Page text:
Good luck!!!
 

·
Registered
Joined
·
298 Posts
Discussion Starter · #4 ·
Orthoman and Trish, I agree that splitting is the most effective way of stopping swarming. But it also cuts down on hiney production. I suppose small nuc splits--a frame or two out of ten frames of brood-- wouldn't be that hindrance.

Space, of course, is the usual go to. I might just super all these hive right now and keep a close eye on them. I have mediums with drawn comb so it's do-able.
 

·
Registered
Joined
·
572 Posts
Drawn comb for sure. Read up on Snelgrove boards and Walt Wright’s techniques as I mentioned. A split is a lot better than losing a swarm. Enjambes use to post a lot here but not sure if she still does. She used snelgrove boards, I believe.
 

·
Registered
Joined
·
298 Posts
Discussion Starter · #6 ·
I have used Snelgrove boards a couple of times. It wasn't super successful for me, but I've only tried it twice. I will take one with me this afternoon when I go to check my largest hive. One thing I like about the snelgrove at this time of year is that the split can stay warm, the foragers go back, and brood is removed. Yes, Nancy/Enjembres is eloqouent on the subject of the snelgrove.

Thanks for the reminder.
 

·
Registered
Joined
·
6,558 Posts
Here is a method called radical method of swarm control. I bet it would work but not many would do it. It is interesting though to consider why it is effective. What things important to bees motivation is triggered. Something in that regard might be found. https://www.google.ca/url?sa=t&rct=...original.pdf&usg=AOvVaw2Bxe9esKho3_Aqa_OzXEwv

In the same way that understanding why Snelgroves different methods do as they do is much more value than just memorizing the rituals of the diversion doors.
 

·
Registered
Joined
·
1,128 Posts
If you have enough Drawn Comb, you can use OSBN with Drawn Comb instead of Foundation.
If you want more Drawn Comb, then use Foundation as per the method:

Opening the Sides of the Brood Nest

Main points -
During Swarm Season:

  • Place undrawn/empty comb frames on the outer edges of the Brood Nest.
  • Trigger wax making with a Partial Foundation/Foundationless Frame.
  • Maintain at least 2 undrawn/empty comb frames in every box throughout Swarm Season.
  • Move honey frames up and out of the Brood Box(es).
  • Can start as soon as Drones are being raised.
* This assumes that the hive is looking nearly full, healthy and has a few frames of honey stores.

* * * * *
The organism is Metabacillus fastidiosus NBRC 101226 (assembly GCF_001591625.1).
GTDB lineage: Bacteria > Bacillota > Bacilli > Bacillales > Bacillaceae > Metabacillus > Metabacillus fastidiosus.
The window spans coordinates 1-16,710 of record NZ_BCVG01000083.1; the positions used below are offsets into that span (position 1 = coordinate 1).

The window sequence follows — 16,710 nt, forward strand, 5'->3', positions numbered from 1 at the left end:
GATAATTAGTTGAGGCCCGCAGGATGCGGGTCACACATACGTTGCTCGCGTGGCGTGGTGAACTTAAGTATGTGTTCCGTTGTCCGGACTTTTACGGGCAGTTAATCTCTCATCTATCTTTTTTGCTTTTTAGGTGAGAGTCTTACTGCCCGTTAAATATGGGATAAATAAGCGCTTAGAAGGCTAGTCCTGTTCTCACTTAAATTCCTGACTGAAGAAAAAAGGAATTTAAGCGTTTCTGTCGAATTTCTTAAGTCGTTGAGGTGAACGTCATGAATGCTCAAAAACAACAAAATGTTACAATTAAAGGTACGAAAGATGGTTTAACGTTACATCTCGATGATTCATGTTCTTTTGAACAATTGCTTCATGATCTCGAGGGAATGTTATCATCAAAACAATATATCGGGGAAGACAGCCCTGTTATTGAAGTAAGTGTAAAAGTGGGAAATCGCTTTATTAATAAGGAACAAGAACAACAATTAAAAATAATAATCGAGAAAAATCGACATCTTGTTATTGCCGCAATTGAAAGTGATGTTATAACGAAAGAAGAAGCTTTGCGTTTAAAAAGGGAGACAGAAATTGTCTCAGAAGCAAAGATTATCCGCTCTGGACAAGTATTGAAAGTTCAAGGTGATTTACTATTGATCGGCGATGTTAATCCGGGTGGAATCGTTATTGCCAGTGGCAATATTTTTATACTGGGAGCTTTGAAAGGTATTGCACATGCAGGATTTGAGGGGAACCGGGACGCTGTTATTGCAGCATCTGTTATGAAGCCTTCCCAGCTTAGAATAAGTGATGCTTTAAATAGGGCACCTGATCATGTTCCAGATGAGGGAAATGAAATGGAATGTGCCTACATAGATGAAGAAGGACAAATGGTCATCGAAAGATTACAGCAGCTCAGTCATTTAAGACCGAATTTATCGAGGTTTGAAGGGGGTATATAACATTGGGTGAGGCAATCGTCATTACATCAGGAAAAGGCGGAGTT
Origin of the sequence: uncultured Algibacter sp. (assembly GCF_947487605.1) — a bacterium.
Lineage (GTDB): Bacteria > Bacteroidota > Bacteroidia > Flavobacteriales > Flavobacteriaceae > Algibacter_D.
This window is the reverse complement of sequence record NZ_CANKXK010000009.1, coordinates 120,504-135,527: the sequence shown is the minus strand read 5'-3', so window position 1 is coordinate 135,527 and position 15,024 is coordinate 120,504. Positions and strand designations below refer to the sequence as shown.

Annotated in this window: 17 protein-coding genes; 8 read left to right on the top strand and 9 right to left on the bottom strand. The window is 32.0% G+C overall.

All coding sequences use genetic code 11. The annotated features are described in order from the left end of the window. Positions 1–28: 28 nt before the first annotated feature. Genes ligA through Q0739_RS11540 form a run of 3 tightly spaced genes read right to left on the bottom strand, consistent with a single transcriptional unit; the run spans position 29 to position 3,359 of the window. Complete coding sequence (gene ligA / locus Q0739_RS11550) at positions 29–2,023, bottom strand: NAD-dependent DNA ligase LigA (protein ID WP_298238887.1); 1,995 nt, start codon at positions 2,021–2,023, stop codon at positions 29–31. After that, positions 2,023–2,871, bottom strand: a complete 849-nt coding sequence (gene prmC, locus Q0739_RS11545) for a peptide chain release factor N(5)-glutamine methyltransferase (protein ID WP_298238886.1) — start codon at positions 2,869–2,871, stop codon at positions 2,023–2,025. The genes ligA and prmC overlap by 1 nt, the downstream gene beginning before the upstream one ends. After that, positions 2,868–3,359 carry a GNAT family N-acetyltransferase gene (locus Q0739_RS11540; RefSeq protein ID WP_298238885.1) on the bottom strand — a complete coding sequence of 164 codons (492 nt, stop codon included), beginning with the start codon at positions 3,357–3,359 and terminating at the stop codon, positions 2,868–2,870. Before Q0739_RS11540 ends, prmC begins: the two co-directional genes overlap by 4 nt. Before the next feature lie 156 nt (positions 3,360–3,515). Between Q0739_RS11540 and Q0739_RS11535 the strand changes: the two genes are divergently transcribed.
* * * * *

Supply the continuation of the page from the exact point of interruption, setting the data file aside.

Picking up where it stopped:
Also, don't feed in swarm season as there are plenty of resources available (That's why it is swarm season.)
 

·
Registered
Joined
·
298 Posts
Discussion Starter · #10 ·
Matt, Thanks for the clarification on OSBN. I figure that was more or less the case.

FiveJ and Crofter--Thanks for the references. I have enjoyed reading some of the older books on beekeeping (Manley and Miller), and so will dive into this article as well.

Here's what I'm doing: I've placed empty drawn comb net to the brood nest. In one case where brood was still only in the top box I reversed. The other hives,brood is divided more or less evenly between top and bottom, so no reversing there. And I'm placing supers with drawn comb on as well. On my largest hive, I left a super on all winter as the hive was already so large, even in November. I added another super that that hive. No queen cells in any hives; some have a few dry queen cups. I will add an open or partial open frame to open the brod nest if necessary as things progress.

I'll be checking for cells every 5-7 days. I may do Snelgrove splits on a couple of them in the coming weeks. I re-read nancy's posts often--so much great information.

Today, I'll be looking at my smaller hives and creating a plan for them. I'm going to try grafting this year for the first time, this week I hope, and that will change my splitting possibilities as well.

I think I'm behind on all of this stuff, but the weather has been crazy. In mid-march it snowed for almost 10 days straight, accumulating about 3 feet total. Lows are predicted down to 30F over the next two weeks, even though the highs will be in 60s and 70s. The mountain climate always has big night to day temperature swings in the spring, summer, and fall. It's in the spring where the unpredictability and temperature variation really makes working with the bees exciting.
 
1 - 10 of 10 Posts
Top